Exclusive Interview with
When did you start writing?
I've always written something—poems, stories, plays. But I started writing novels three years ago with my first book Someone To Kiss My Scars, followed by Some Laneys Died. My newest book will release May 24 and is called Crystal's House of Queers.
What makes writing your passion?
There is no activity so all-consuming as writing novels. The characters live in my head, and the story simmers and surges in my brain for the entire time I'm writing. I'm a pantser, meaning I do not plot out details before I write. I start with a general idea and let it develop as I write. That constant heat of creation is like a high.
How long have you been writing?
Since high school.
What was the feeling when you published your first book?
Elation. Fear. Intense vulnerability. An aching sense of loss because my characters would fade from my brain after I came to love them.
What’s the story behind your choice of characters?
What annoys you the most in pursuing a writing career?
Having to plan promotions and marketing—the business aspect of it.
How do you get over the “writer’s block”?
Go outside and work or walk in the woods for miles.
We all know the writer’s path is never easy, what makes you keep going? What advice would you give to new authors?
What keeps me going is the occasional heartfelt response from readers, when my story has touched someone deeply, empowered them, made them laugh or cry or both. My advice would be to write—just get words onto the screen and try like hell to finish what you start.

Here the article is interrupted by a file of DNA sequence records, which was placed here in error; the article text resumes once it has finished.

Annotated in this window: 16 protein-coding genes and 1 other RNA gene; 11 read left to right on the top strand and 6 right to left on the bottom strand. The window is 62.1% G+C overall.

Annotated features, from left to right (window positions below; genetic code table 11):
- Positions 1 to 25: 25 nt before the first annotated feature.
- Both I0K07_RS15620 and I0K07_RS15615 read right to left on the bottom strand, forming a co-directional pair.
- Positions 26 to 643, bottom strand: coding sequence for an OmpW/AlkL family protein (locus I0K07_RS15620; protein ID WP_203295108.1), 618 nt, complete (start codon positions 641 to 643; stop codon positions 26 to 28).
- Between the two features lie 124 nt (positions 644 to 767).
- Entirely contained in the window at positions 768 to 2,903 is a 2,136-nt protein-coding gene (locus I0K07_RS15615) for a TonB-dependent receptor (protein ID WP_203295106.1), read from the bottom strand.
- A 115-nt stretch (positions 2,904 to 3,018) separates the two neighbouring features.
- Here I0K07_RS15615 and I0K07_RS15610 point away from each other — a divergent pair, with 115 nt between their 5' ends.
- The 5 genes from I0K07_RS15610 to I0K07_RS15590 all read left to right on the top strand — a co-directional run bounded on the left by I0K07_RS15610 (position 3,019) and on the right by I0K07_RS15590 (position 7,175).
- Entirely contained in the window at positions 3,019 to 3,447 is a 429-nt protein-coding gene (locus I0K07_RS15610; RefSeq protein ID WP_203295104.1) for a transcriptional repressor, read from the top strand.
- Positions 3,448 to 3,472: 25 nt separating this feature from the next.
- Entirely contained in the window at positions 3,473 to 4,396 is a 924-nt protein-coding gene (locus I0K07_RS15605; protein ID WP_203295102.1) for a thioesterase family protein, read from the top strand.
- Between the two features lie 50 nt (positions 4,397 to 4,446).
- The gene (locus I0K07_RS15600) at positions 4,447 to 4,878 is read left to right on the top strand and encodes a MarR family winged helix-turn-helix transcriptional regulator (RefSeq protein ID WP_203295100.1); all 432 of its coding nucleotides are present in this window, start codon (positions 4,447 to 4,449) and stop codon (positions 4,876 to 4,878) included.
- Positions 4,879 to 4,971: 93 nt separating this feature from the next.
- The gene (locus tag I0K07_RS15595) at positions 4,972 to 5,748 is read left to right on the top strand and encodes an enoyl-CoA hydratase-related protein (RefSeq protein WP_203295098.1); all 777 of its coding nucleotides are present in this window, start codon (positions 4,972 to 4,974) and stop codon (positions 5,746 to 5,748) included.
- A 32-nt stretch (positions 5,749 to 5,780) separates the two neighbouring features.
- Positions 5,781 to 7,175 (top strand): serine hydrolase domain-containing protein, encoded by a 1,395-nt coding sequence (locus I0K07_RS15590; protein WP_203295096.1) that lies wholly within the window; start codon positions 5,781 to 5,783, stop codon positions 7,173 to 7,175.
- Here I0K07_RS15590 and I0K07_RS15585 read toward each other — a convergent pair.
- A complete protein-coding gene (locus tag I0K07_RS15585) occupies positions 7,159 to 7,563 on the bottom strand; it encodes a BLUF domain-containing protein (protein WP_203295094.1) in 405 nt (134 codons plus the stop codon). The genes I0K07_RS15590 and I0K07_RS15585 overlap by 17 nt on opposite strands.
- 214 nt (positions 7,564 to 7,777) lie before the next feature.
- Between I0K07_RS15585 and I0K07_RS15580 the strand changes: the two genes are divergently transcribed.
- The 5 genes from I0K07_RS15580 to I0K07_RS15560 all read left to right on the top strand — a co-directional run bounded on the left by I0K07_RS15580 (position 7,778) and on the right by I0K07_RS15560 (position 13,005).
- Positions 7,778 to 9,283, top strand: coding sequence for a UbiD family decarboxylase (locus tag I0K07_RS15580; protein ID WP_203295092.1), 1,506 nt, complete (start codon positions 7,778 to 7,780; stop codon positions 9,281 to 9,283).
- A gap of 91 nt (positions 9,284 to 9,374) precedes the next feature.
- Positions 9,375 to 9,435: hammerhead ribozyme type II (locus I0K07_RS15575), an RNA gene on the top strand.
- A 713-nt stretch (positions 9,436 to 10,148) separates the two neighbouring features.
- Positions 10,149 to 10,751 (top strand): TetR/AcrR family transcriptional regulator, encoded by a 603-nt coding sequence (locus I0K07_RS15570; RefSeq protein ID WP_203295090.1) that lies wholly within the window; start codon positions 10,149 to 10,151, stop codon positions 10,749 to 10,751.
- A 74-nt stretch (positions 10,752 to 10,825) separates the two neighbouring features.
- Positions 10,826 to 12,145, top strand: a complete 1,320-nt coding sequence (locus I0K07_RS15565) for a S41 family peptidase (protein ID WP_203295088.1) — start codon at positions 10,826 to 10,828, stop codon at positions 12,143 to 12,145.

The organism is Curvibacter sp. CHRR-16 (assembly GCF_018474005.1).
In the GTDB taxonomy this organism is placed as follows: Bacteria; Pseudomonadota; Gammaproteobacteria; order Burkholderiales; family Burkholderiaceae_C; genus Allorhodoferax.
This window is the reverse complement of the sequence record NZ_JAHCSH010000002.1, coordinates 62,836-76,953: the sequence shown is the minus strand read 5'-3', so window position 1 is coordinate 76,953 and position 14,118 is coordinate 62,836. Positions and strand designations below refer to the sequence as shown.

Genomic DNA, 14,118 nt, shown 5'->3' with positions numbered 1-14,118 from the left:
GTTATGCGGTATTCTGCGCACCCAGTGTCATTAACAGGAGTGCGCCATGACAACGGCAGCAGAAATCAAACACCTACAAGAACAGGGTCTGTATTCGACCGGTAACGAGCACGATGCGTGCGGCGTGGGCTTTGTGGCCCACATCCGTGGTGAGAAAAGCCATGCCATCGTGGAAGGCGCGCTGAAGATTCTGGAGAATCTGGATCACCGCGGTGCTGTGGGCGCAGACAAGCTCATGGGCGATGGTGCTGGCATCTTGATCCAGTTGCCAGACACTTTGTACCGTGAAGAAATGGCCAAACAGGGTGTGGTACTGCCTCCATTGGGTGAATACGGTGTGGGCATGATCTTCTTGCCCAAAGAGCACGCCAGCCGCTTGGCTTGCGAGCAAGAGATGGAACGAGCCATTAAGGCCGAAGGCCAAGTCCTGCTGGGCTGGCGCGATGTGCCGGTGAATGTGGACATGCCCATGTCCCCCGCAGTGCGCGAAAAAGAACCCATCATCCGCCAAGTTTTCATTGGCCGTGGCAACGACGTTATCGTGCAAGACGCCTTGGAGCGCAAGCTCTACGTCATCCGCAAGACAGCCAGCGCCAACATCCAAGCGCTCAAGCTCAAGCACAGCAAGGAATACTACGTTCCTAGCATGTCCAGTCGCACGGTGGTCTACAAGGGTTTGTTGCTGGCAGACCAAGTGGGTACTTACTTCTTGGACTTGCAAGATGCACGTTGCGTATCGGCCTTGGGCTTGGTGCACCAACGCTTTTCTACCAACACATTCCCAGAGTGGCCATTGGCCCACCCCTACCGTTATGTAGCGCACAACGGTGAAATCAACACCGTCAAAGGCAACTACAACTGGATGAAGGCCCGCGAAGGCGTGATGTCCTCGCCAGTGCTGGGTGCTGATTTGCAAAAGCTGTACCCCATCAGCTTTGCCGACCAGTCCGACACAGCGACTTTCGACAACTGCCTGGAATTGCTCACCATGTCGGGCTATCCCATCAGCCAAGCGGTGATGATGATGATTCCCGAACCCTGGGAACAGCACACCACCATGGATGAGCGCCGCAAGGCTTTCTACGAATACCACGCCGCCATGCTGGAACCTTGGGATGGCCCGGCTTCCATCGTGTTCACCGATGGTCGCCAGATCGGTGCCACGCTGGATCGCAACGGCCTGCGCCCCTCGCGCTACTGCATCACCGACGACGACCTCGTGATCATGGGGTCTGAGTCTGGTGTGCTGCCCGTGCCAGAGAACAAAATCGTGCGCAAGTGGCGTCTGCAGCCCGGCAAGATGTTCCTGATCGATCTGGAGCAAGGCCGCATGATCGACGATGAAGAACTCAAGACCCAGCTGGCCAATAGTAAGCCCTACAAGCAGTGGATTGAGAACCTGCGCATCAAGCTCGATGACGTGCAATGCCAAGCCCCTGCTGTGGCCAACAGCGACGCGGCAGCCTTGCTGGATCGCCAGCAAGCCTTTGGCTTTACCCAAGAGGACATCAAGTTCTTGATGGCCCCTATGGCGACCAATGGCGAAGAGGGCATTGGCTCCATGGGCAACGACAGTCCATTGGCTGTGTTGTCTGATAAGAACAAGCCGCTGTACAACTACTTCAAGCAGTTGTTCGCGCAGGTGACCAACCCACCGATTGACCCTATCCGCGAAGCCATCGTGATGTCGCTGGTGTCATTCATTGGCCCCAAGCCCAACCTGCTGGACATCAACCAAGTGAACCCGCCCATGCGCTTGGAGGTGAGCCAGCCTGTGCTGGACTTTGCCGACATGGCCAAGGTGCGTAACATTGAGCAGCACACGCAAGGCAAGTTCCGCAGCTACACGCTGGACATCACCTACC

If you could go back in time and talk to your younger self, what would you say?
Start writing novels, you idiot. Stop the poems and the songs and the plays. Write a book. Then another and another.
Do you read your book reviews? How do you deal with the bad ones?
Yes, I read my reviews. When I first started receiving reviews, negative ones would hurt badly, even though most of the time they were obviously written by people with issues. :))
What is the feeling when you get a good review?
I will tell you a story. I paid a very reputable, well-known review service for a review. The one I received was entirely negative. The reviewer seemed to enjoy destroying my book. I wrote to the main editor with complaints, and she assigned me another reviewer. That review was a starred review, their highest, with not a single negative remark. So much depends on the individual likes and dislikes of your reviewer. Pin the good ones to your wall and toss the others into the trash.
Have you ever incorporated something that happened to you in real life into your novels?
Certainly, but I will never tell what those things are. It is not true that authors take their own lives and twist it into their novels. But it is true that every writer's story is affected by the life they've lived.
Which of your characters you can compare yourself with? Did you base that character on you?
I will never tell.
What do you think, the book cover is as important as the story?
Yes, which is why I used Cherie Chapman. She's the best. She's never given me anything but a beautiful, eye-catching cover which captures the essence of the story.